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Expert Q&A

Why families shouldn’t share credit accounts

Summary

An adult daughter who shared a credit card with her mother wonders if she is liable for the $10,000 balance on the account

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Question for the CreditCards.com expert

Dear Credit Guy,
Many, many years ago, my mother requested an extra card on her bank card account so that I could renovate a house for my grandmother. We live 1,500 miles apart, and this seemed like a logical answer. Now, 20 years later, she has $10,000 in debt on the card and my name appears as co-owner, so to speak. Except for the three or four months I was working on the house, I have never had a copy of the card, nor did I agree to this arrangement. I don’t feel I should be held responsible for debt I did not incur on a card I did not approve or apply for. Is there any resolution for this problem? — Gayle

Answer for the CreditCards.com expert

Dear Gayle,
The first thing you need to do is to determine your level of responsibility for this account. From what you have written, it sounds as if your mother requested that you be added as an authorized user on her existing account. Unless you jointly applied for the account with her when the account was originally opened, most credit issuers will not add persons to an existing account as a responsible party or joint owner. That would require applying for a new joint account and signing a cardholder agreement. So, if that did not happen, it is likely that you are only an authorized user on the account.

I’m not sure what you are viewing that you believe shows you as a “co-owner,” so it’s smart to double-check how your name is listed on the account. To do this, I recommend that you review your credit reports from each of the three major credit bureaus. You are entitled to a free copy from each bureau once every year (in some states you are entitled to extra free copies each year) and can order copies of your reports at AnnualCreditReport.com. Once you receive your reports, check the account listings for your mother’s account. Each of the accounts listed on your report will be identified as individual account, joint account, authorized user, etc.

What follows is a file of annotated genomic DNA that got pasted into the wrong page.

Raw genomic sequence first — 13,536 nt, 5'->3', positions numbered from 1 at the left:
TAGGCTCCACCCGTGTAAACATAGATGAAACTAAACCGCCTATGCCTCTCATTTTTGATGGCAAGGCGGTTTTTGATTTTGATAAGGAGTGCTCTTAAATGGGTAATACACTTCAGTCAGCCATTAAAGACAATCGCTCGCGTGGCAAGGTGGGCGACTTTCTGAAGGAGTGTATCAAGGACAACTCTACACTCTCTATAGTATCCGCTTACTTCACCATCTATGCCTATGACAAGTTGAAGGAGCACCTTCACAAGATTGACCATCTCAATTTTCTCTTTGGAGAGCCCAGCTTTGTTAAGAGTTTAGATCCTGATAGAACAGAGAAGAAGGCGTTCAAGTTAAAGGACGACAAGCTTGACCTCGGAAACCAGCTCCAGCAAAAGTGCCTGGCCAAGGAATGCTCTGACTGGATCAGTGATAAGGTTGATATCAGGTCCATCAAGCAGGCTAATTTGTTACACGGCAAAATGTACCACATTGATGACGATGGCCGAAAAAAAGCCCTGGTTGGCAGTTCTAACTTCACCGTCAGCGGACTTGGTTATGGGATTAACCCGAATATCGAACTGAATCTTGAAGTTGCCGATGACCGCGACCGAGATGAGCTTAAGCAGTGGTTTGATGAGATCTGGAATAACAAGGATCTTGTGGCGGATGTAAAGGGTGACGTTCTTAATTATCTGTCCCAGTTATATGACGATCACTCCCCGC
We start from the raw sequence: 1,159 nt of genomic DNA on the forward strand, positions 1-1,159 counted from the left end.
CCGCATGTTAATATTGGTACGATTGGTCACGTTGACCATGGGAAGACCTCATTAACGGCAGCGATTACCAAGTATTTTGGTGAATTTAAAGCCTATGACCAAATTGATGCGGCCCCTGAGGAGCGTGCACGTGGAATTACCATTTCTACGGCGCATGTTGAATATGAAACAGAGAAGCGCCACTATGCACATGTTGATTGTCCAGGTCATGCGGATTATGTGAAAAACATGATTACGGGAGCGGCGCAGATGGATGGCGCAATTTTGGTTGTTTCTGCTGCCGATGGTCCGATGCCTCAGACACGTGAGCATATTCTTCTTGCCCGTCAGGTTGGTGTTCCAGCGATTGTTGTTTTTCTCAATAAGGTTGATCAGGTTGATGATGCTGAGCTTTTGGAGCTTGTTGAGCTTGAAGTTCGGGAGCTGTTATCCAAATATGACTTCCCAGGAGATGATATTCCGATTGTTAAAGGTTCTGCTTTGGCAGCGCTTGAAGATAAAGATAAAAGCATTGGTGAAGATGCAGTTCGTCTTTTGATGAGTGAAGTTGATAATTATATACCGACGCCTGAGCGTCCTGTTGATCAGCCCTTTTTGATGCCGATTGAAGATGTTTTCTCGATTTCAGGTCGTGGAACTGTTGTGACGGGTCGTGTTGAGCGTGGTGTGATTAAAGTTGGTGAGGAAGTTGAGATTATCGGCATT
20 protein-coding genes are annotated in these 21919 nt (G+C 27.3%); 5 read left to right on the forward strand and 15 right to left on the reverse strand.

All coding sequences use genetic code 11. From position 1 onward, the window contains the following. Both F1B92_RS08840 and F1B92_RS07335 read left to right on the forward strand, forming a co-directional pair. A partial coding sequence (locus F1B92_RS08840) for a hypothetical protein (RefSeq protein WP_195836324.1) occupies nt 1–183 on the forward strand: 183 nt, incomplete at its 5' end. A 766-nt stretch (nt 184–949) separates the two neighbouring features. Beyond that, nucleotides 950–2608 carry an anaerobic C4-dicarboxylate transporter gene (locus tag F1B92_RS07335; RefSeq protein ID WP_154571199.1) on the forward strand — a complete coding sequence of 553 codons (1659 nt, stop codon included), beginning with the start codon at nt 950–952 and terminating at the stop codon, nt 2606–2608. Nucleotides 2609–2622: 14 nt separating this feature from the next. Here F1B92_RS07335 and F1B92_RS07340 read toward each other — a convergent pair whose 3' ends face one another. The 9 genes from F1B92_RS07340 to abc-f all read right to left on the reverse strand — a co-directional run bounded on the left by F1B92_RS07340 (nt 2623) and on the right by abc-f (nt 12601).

If my suspicions are correct, and you are listed as an authorized user on the account, you are not financially responsible for any balance due on the account, but your credit can still be negatively affected if the account is not in good standing. My recommendation would be to request that you are removed as an authorized user, regardless of the account standing. In most cases, the authorized user can make the request from the card issuer to be removed. Once your name is removed from the account, it will no longer be reported to the credit bureaus.

Should you be listed as a joint owner on the account on your credit reports, you will need to contact the card issuer and request that they send you a copy of the cardholder agreement with your signature. If you are indeed a joint owner on the account, you can be held financially responsible for any charges on the card, even if you did no make any of them.

It might be time to have a frank discussion with your mother about the account and your role on it.

Handle your credit with care!

See related:Authorized users aren’t liable for card debt, Authorized user or joint account holder?, Piggybacking can backfire

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